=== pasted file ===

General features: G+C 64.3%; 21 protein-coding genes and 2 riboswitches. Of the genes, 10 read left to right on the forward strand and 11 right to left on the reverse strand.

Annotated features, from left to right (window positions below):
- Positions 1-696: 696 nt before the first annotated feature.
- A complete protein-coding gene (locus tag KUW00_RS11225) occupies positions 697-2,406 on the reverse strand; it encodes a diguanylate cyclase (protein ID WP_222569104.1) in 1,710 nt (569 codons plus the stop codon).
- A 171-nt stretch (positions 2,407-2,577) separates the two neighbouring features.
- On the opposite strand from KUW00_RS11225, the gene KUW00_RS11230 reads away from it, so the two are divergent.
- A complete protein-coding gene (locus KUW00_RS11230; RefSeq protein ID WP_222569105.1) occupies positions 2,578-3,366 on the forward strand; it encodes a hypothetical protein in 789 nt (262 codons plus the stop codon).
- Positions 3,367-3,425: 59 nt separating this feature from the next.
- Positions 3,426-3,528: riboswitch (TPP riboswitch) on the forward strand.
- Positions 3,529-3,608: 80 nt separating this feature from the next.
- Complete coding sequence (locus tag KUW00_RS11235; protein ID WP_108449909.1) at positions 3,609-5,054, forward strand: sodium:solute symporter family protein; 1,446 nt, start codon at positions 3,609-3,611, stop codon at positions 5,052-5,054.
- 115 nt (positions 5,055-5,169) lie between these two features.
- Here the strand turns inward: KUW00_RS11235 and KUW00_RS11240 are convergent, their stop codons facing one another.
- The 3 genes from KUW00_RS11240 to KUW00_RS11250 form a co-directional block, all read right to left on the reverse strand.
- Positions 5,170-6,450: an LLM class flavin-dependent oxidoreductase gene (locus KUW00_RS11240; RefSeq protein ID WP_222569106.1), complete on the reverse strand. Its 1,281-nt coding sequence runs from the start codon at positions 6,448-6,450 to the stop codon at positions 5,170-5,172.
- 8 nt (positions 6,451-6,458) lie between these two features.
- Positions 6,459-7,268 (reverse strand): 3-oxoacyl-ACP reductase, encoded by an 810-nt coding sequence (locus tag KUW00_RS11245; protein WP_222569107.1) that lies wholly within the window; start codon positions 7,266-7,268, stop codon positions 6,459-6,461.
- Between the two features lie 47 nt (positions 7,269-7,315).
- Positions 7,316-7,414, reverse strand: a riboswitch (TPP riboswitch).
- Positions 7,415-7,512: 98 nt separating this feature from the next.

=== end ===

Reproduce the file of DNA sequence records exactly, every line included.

General features: G+C 64.3%; 21 protein-coding genes and 2 riboswitches. Of the genes, 10 read left to right on the forward strand and 11 right to left on the reverse strand.

Annotated features, from left to right (window positions below):
- Positions 1-696: 696 nt before the first annotated feature.
- A complete protein-coding gene (locus tag KUW00_RS11225) occupies positions 697-2,406 on the reverse strand; it encodes a diguanylate cyclase (protein ID WP_222569104.1) in 1,710 nt (569 codons plus the stop codon).
- A 171-nt stretch (positions 2,407-2,577) separates the two neighbouring features.
- On the opposite strand from KUW00_RS11225, the gene KUW00_RS11230 reads away from it, so the two are divergent.
- A complete protein-coding gene (locus KUW00_RS11230; RefSeq protein ID WP_222569105.1) occupies positions 2,578-3,366 on the forward strand; it encodes a hypothetical protein in 789 nt (262 codons plus the stop codon).
- Positions 3,367-3,425: 59 nt separating this feature from the next.
- Positions 3,426-3,528: riboswitch (TPP riboswitch) on the forward strand.
- Positions 3,529-3,608: 80 nt separating this feature from the next.
- Complete coding sequence (locus tag KUW00_RS11235; protein ID WP_108449909.1) at positions 3,609-5,054, forward strand: sodium:solute symporter family protein; 1,446 nt, start codon at positions 3,609-3,611, stop codon at positions 5,052-5,054.
- 115 nt (positions 5,055-5,169) lie between these two features.
- Here the strand turns inward: KUW00_RS11235 and KUW00_RS11240 are convergent, their stop codons facing one another.
- The 3 genes from KUW00_RS11240 to KUW00_RS11250 form a co-directional block, all read right to left on the reverse strand.
- Positions 5,170-6,450: an LLM class flavin-dependent oxidoreductase gene (locus KUW00_RS11240; RefSeq protein ID WP_222569106.1), complete on the reverse strand. Its 1,281-nt coding sequence runs from the start codon at positions 6,448-6,450 to the stop codon at positions 5,170-5,172.
- 8 nt (positions 6,451-6,458) lie between these two features.
- Positions 6,459-7,268 (reverse strand): 3-oxoacyl-ACP reductase, encoded by an 810-nt coding sequence (locus tag KUW00_RS11245; protein WP_222569107.1) that lies wholly within the window; start codon positions 7,266-7,268, stop codon positions 6,459-6,461.
- Between the two features lie 47 nt (positions 7,269-7,315).
- Positions 7,316-7,414, reverse strand: a riboswitch (TPP riboswitch).
- Positions 7,415-7,512: 98 nt separating this feature from the next.